PORTLAND, Ore. (KOIN) — Like many small business owners across Oregon, Terri and Todd Johnson are struggling to keep their company alive.
They own Countryside Pet Resort and Spa in Gresham—providing boarding and daycare services to pet owners. Under normal circumstances, they would be caring for dozens of dogs as owners leave for vacations. But the coronavirus pandemic has brought their business to a grinding halt.
The Johnsons have tried to apply for the federal government’s $349 billion Paycheck Protection Program. It’s part of the emergency stimulus bill approved by Congress last month and is designed to help small businesses keep their workers on the payroll. If all employees are kept on a business’s payroll for eight weeks and the money is used for payroll, rent, mortgage interest or utilities, then the SBA will forgive the loan.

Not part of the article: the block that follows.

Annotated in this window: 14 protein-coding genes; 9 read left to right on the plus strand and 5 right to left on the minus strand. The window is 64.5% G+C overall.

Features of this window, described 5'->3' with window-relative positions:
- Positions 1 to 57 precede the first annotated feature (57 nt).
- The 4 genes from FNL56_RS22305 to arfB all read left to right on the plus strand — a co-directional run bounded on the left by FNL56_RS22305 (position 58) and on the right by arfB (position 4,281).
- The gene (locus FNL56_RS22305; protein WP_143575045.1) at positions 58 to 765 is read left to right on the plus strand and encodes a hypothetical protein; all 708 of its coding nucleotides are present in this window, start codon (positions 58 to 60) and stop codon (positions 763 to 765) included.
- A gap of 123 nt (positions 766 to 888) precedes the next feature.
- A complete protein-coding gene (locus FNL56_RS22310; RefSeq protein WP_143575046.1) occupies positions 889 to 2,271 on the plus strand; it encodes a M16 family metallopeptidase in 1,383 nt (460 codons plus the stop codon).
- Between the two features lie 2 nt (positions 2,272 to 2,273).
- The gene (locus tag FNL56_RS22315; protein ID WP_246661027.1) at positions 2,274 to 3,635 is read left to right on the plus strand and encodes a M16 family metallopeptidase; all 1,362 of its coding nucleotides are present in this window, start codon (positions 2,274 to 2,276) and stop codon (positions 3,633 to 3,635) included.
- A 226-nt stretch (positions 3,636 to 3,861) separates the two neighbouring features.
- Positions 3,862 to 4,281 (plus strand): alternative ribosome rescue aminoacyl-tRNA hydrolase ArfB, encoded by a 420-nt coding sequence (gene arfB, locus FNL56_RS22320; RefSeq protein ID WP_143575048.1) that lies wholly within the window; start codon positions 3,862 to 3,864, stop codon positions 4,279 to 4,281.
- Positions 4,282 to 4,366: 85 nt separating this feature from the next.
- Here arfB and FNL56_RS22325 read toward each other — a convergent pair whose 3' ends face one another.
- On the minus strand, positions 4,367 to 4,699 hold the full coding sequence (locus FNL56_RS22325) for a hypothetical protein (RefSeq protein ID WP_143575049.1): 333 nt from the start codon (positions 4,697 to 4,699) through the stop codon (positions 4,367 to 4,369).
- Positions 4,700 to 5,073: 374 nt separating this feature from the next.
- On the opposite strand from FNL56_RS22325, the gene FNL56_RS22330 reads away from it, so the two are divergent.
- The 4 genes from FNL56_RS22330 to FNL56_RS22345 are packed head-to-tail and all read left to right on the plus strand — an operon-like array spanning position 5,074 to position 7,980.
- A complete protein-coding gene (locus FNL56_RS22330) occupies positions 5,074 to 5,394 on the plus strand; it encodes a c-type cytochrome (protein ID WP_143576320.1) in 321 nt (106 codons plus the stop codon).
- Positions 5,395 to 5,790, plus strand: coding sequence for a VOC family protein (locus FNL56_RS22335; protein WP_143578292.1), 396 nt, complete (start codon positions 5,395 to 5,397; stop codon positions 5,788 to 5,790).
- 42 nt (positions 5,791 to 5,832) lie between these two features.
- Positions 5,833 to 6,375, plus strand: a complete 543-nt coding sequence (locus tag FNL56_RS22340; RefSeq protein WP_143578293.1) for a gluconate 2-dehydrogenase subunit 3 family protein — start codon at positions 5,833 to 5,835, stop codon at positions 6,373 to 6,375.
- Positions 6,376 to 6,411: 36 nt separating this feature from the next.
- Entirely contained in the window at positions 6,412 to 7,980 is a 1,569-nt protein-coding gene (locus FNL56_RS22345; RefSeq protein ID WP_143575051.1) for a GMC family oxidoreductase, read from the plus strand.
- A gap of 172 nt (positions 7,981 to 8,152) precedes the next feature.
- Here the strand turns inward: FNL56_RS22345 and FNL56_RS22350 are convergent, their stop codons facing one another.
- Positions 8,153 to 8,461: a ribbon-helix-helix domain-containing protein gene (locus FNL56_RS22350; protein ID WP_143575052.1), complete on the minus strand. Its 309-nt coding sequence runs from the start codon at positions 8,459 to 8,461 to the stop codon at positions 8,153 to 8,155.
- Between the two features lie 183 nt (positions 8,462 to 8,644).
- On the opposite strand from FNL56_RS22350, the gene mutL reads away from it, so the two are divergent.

It’s a popular safety net for obvious reasons and one the Johnsons leaped at after furloughing six of their nine employees.
“To have our staff come back—that would be amazing—and help pay the mortgage to stay open,” Terri Johnson mused.
But the family, like many other small business owners, have hit roadblocks in trying to access the program.
Despite being debt-free and having never taken out a business loan in the past, the Johnsons said their bank hasn’t been able to get them the SBA loan.
“They’re now approved to give loans but they can’t get access to the SBA website so we hit a brick wall there. We’ve gone to national banks to try and get a loan through them and there’s always a reason why,” said Terri Johnson. “All these things are happening outside your control.”
Countryside Pet Resort and Spa remains open… for now. The owners have been brainstorming ways to stay in business, such as offering online dog training classes. They are also asking pet owners to consider dropping off their animals at daycare if they need help concentrating on running a home office. Essential workers may also want to take advantage of the service.